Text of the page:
Thank's you guy's,
Here's the big give away for me,
"When the wind surfers start coming out in force, is usually the time to start heading in, as our best conditions are just under wind surfers preferred conditions."
And where you guy's sail can have harsh conditions at times. It sounds like as long as it is a long period swell without cresting and not huge it should be ok.
I spend alot of time in Baja at a great Surf Sailing location. Due to a past injury I don't surf sail any more but I was thinking it would be fun to be out there with a AI riding swell before they start breaking.
Roderick, I heartily agree with your conculsion. I recently completed a 200 mile "raid" style event called the Texas 200 on my trampoline-equipped AI. The Texas 200 is sailed in primarily off-the-wind conditions...200 miles of broad reaches & DDW requiring actual navigation through skinny water, We sailed in "protected" bays...that just meant we didn't have tankers bearing down on us ... most of the time
Seriously, the wind was 15 - 25 kts and the waves were just 2 - 3 feet (4 - 6 trough to crest) and breaking. However, the wave period was extremely short and wave action often confused. I worked very hard to NOT stuff the bow. Often it was unavoidable. The boat would not only submerge, it submerged waist deep from bow to the back of the cockpit...spooky. The trampolines funneled water into the boat...instead of breaking out in the open, the wave would break under the tramp & the water "diverted" into the cockpit...not good.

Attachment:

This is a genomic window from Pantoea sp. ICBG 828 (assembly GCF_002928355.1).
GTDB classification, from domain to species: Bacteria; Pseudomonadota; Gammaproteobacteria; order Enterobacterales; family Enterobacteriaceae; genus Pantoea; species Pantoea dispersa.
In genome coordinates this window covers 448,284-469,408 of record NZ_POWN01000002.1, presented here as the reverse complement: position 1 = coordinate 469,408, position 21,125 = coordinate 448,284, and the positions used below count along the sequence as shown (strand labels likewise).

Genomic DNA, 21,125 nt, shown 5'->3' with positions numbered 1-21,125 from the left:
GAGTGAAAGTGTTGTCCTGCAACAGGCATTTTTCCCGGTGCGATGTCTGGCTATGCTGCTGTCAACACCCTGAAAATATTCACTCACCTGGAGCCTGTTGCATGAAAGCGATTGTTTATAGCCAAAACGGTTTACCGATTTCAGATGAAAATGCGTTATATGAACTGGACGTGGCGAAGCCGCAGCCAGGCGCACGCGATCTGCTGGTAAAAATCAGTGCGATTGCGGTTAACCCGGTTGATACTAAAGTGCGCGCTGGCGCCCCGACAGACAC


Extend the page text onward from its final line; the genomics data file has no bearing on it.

As stated before, when the boat is submerged you have no control and when she starts to turn up into the wave (and she will) you are helpless. I found myself releasing the mainsheet, climbing out of the cockpit and scrambling up the windward trampoline (fully loaded with gear for the 200 mile event) on several occasions trying to save the boat. She never did flip, but my heart had to be retrieved from my throat more times than I can count.
I never felt she would pitch pole. I DID feel her on the verge of flipping when she rounded up into the wave & wind.
Having said all that, when the waves/wind cooperated it was a serious rush to surf the boat. And even in those challenging conditions it was possible...heck, we surfed in the dark! You must concentrate totally on what you are doing - eyes ahead while you play the main and tweak the rudder, but occasionally glancing windward to see what's headed your way. Be sure to keep your mainsheet AND furling line in your hand/lap at all times (you will shear a rudder pin at the worst possible moment and must furl instantly in these conditions....trust me on this).